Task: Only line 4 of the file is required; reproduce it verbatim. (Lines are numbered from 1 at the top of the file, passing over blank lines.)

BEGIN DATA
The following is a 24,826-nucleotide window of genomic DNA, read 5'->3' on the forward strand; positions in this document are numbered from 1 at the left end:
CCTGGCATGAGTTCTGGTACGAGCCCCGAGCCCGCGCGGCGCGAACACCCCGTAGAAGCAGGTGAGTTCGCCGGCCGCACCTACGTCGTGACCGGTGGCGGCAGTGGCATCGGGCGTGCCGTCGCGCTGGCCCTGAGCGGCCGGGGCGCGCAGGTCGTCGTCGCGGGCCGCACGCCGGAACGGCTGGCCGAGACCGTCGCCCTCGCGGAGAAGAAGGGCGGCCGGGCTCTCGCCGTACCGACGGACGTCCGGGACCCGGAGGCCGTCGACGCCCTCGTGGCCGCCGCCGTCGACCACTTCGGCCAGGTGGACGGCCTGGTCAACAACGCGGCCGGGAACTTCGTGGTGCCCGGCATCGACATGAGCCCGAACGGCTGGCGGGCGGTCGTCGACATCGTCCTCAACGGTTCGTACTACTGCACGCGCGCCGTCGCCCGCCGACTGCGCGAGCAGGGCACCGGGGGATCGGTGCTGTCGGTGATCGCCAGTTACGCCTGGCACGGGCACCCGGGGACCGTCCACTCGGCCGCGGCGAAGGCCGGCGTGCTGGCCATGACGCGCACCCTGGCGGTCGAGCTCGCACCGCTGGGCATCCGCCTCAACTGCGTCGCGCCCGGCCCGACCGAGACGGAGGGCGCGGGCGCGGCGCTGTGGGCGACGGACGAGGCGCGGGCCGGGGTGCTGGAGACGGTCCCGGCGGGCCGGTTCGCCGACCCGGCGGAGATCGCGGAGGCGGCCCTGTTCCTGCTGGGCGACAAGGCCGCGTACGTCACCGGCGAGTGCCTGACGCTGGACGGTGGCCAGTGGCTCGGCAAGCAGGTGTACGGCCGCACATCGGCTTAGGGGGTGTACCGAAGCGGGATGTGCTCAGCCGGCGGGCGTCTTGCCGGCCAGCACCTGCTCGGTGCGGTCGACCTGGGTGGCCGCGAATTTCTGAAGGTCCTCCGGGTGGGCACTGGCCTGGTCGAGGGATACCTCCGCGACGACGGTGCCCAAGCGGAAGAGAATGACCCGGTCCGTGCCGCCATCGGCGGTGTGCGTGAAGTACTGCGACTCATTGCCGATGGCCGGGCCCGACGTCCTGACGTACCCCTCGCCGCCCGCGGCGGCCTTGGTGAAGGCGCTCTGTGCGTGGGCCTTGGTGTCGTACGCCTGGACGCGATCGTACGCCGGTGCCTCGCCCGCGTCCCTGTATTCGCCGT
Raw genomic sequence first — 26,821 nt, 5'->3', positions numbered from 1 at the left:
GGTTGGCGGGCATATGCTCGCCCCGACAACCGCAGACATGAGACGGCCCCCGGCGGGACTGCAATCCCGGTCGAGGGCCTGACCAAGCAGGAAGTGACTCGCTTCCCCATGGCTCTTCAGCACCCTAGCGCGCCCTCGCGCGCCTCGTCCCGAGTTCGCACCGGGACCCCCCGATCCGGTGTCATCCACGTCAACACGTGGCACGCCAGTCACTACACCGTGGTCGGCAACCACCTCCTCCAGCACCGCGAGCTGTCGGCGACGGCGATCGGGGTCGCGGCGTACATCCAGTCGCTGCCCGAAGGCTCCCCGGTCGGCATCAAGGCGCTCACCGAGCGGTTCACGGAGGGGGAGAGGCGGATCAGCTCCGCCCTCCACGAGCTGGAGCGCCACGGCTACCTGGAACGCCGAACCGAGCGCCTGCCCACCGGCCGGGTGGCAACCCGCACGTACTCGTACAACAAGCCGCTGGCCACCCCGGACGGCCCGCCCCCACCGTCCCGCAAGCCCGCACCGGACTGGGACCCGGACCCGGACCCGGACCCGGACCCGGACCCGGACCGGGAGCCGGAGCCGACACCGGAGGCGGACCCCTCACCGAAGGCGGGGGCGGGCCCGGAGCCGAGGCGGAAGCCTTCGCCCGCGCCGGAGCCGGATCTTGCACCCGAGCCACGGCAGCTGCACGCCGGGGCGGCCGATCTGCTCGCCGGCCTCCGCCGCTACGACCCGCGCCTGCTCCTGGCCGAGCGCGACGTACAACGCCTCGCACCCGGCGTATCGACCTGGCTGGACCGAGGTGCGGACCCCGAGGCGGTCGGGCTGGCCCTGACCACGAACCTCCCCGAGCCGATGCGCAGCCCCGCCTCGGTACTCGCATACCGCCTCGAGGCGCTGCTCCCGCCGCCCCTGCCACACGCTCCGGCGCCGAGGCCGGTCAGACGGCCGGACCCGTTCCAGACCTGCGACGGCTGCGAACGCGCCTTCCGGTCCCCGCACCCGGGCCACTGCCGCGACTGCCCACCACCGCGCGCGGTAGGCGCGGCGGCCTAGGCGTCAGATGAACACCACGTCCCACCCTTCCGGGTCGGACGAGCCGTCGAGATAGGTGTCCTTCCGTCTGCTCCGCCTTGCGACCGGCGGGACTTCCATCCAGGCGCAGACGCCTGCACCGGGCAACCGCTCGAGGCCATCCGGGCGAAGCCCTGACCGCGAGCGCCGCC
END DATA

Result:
GGTTGGCGGGCATATGCTCGCCCCGACAACCGCAGACATGAGACGGCCCCCGGCGGGACTGCAATCCCGGTCGAGGGCCTGACCAAGCAGGAAGTGACTCGCTTCCCCATGGCTCTTCAGCACCCTAGCGCGCCCTCGCGCGCCTCGTCCCGAGTTCGCACCGGGACCCCCCGATCCGGTGTCATCCACGTCAACACGTGGCACGCCAGTCACTACACCGTGGTCGGCAACCACCTCCTCCAGCACCGCGAGCTGTCGGCGACGGCGATCGGGGTCGCGGCGTACATCCAGTCGCTGCCCGAAGGCTCCCCGGTCGGCATCAAGGCGCTCACCGAGCGGTTCACGGAGGGGGAGAGGCGGATCAGCTCCGCCCTCCACGAGCTGGAGCGCCACGGCTACCTGGAACGCCGAACCGAGCGCCTGCCCACCGGCCGGGTGGCAACCCGCACGTACTCGTACAACAAGCCGCTGGCCACCCCGGACGGCCCGCCCCCACCGTCCCGCAAGCCCGCACCGGACTGGGACCCGGACCCGGACCCGGACCCGGACCCGGACCCGGACCGGGAGCCGGAGCCGACACCGGAGGCGGACCCCTCACCGAAGGCGGGGGCGGGCCCGGAGCCGAGGCGGAAGCCTTCGCCCGCGCCGGAGCCGGATCTTGCACCCGAGCCACGGCAGCTGCACGCCGGGGCGGCCGATCTGCTCGCCGGCCTCCGCCGCTACGACCCGCGCCTGCTCCTGGCCGAGCGCGACGTACAACGCCTCGCACCCGGCGTATCGACCTGGCTGGACCGAGGTGCGGACCCCGAGGCGGTCGGGCTGGCCCTGACCACGAACCTCCCCGAGCCGATGCGCAGCCCCGCCTCGGTACTCGCATACCGCCTCGAGGCGCTGCTCCCGCCGCCCCTGCCACACGCTCCGGCGCCGAGGCCGGTCAGACGGCCGGACCCGTTCCAGACCTGCGACGGCTGCGAACGCGCCTTCCGGTCCCCGCACCCGGGCCACTGCCGCGACTGCCCACCACCGCGCGCGGTAGGCGCGGCGGCCTAGGCGTCAGATGAACACCACGTCCCACCCTTCCGGGTCGGACGAGCCGTCGAGATAGGTGTCCTTCCGTCTGCTCCGCCTTGCGACCGGCGGGACTTCCATCCAGGCGCAGACGCCTGCACCGGGCAACCGCTCGAGGCCATCCGGGCGAAGCCCTGACCGCGAGCGCCGCC